Author Topic: One power too many for Britain’s security state  (Read 2130 times)

0 Members and 1 Guest are viewing this topic.

Offline mayya

  • Administrator
  • *****
  • Posts: 7874
One power too many for Britain’s security state
« on: November 11, 2015, 11:45:44 AM »
November 4, 2015 6:48 pm

One power too many for Britain’s security state

Police case for accessing citizens’ internet browsing history is flawed


David Cameron says the Investigatory Powers Bill is one of the most important pieces of legislation that the Conservatives will implement in this parliament. The prime minister’s claim is one with which few would disagree. Ever since the whistleblower Edward Snowden revealed the scale of mass surveillance by the US and UK intelligence agencies, the British government has been under pressure to clarify how and when its police and spies should be allowed to access all manner of communications. The legislative plan published yesterday goes a long way towards allaying public concern about data privacy — but not far enough.
As she steers this bill through parliament, the task facing Theresa May, home secretary, is not easy. The UK’s existing surveillance laws clearly need to be overhauled. The 15-year-old Regulation of Investigatory Powers Act — or Ripa — was forged in a pre-digital age and many of its provisions are out of date. Ms May’s previous attempt at a bill three years ago was too draconian. Dubbed the “snooper’s charter”, it was killed off by the Liberal Democrats while in coalition with the Tories.

 Now, Ms May is proceeding more cautiously — and wisely. Her bill is only a draft and she is seeking parliamentary and public debate before finalising it in the spring. She has listened to her critics and is clearly trying to reconcile the need for citizens to keep their data private with the role of the security services in maintaining public safety.
Given the scale of the terror threat, the intelligence agencies need to retain strong surveillance powers. But the bill rightly introduces judicial oversight over how they operate. At present, only ministers sign interception warrants allowing the agencies to see the content of phone calls, emails or social media messages. The draft bill proposes a “double lock” under which warrants must be approved not only by a minister but also a senior judge.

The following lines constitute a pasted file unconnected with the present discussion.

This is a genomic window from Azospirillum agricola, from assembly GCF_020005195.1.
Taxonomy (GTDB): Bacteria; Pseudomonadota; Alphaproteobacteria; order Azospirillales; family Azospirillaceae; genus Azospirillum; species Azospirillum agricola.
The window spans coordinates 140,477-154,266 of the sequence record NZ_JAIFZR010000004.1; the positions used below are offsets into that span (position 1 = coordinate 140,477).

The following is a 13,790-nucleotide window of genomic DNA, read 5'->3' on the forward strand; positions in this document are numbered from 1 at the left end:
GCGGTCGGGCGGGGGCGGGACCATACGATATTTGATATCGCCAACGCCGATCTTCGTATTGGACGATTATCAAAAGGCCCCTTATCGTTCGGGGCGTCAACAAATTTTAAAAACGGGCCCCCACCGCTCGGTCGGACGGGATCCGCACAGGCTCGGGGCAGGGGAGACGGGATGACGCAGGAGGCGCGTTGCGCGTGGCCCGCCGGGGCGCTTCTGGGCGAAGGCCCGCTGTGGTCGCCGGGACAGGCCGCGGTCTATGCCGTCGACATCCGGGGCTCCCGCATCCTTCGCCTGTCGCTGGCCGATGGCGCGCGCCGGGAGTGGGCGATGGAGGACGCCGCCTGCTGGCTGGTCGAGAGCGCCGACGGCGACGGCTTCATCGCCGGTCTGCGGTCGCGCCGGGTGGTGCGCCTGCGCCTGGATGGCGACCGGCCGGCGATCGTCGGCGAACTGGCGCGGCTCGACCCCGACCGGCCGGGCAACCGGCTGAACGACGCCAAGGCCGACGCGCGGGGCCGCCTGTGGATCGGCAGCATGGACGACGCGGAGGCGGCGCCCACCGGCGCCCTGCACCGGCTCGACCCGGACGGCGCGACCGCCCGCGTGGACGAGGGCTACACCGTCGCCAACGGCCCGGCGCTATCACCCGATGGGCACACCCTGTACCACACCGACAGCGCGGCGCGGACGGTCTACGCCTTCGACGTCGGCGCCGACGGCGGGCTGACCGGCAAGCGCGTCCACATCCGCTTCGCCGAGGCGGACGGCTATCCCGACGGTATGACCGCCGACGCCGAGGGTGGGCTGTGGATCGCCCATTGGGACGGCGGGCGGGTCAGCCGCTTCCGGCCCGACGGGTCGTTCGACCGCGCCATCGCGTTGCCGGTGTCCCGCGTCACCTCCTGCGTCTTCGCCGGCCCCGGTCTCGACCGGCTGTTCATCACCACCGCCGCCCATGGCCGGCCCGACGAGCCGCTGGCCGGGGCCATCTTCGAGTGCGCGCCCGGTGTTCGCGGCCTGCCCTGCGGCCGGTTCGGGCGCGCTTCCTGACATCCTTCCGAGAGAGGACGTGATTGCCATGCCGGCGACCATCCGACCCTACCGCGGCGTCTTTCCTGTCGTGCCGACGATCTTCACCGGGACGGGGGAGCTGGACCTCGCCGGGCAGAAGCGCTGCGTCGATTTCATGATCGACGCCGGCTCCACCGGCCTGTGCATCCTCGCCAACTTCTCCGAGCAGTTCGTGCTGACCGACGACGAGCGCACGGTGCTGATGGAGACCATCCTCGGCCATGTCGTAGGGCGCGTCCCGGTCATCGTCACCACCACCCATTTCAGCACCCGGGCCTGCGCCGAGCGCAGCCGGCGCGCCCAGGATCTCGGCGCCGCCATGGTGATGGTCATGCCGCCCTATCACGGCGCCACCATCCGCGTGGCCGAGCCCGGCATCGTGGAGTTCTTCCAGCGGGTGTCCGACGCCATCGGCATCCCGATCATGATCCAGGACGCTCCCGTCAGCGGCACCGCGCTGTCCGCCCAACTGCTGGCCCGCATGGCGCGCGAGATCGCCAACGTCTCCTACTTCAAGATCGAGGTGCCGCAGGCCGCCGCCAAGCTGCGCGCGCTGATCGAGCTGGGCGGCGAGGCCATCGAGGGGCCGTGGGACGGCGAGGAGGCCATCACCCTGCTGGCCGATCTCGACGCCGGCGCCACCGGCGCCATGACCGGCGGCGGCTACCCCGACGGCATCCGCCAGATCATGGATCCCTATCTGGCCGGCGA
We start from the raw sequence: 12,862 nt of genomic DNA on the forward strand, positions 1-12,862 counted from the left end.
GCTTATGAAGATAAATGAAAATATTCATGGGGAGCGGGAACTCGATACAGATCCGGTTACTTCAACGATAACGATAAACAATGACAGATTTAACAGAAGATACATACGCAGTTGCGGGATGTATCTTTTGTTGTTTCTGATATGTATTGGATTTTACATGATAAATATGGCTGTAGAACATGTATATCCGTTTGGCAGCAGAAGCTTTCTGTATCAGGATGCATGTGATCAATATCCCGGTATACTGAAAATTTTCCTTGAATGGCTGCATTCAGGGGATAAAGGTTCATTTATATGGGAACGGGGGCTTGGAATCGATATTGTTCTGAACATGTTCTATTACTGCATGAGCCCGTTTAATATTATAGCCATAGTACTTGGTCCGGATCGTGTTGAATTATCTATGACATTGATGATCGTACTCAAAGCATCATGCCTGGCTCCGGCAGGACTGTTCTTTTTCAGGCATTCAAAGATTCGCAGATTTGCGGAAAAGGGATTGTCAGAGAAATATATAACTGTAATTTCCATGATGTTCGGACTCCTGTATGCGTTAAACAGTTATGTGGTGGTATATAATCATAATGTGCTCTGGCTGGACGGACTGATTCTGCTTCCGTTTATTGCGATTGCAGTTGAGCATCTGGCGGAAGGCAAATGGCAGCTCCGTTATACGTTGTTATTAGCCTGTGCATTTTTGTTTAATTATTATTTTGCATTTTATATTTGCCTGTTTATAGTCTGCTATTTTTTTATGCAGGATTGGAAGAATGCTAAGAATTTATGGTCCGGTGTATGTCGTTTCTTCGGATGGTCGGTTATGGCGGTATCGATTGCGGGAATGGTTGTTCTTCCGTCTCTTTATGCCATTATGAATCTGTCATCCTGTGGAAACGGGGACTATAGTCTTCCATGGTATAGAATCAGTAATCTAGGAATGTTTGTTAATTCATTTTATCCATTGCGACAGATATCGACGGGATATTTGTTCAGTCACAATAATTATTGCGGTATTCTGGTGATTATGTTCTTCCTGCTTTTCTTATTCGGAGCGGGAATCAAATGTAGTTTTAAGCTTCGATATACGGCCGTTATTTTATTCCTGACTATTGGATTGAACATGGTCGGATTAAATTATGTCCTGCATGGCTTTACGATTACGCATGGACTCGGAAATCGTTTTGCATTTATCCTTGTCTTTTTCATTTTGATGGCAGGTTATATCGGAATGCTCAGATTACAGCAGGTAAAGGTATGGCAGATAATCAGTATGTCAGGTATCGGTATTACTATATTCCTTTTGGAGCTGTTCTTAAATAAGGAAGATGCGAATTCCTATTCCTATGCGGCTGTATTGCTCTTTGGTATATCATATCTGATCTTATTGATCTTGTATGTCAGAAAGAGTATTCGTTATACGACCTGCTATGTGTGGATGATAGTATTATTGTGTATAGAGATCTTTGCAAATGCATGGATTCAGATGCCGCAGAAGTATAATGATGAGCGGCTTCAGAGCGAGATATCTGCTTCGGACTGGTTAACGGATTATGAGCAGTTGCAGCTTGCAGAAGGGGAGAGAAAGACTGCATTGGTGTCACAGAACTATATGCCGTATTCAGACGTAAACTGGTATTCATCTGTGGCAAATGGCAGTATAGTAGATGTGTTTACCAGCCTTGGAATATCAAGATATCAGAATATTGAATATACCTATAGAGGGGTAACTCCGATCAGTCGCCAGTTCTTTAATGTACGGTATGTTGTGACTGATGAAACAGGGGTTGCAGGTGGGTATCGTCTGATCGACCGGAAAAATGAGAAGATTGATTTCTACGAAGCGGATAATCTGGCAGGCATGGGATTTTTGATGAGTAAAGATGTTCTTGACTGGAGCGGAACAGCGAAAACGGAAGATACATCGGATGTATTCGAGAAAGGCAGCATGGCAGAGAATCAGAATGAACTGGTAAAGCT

In urgent situations, say where lives are in imminent danger, the bill allows the minister to sign a warrant without immediate approval from a judge. But judicial oversight will be the norm, a safeguard that will boost public trust. It is especially important if US companies are to feel more comfortable about handing over data to the British authorities, something they have been reluctant to do.
Where the bill raises concern is in its plan to allow the security services to track UK citizens’ use of the web. The government proposes that internet and phone companies should be required to keep “internet connection records” — tracing every website that has been visited by an individual but not every page — for a maximum of 12 months. The police argue that accessing these records is increasingly important for their work, such as tracing people who share child abuse images.

In an age when most people live much of their lives online, this proposal is highly questionable. If the browsing history of an individual is accessible to the state, it will offer a detailed insight into that person’s life. Yet the bill suggests that police may access such data without any ministerial or judicial warrant. There has been much controversy over the conduct of the police in Britain in recent years. This must raise concerns about how they might use extensive new surveillance powers.

Ms May’s draft bill is close to striking the right balance over state surveillance. It preserves the powers the intelligence agencies need to tackle terrorists and criminals while improving external oversight over what they do. But the home secretary should rethink any plan to retain the web browsing records of British citizens. On this, she needs to make a more convincing case.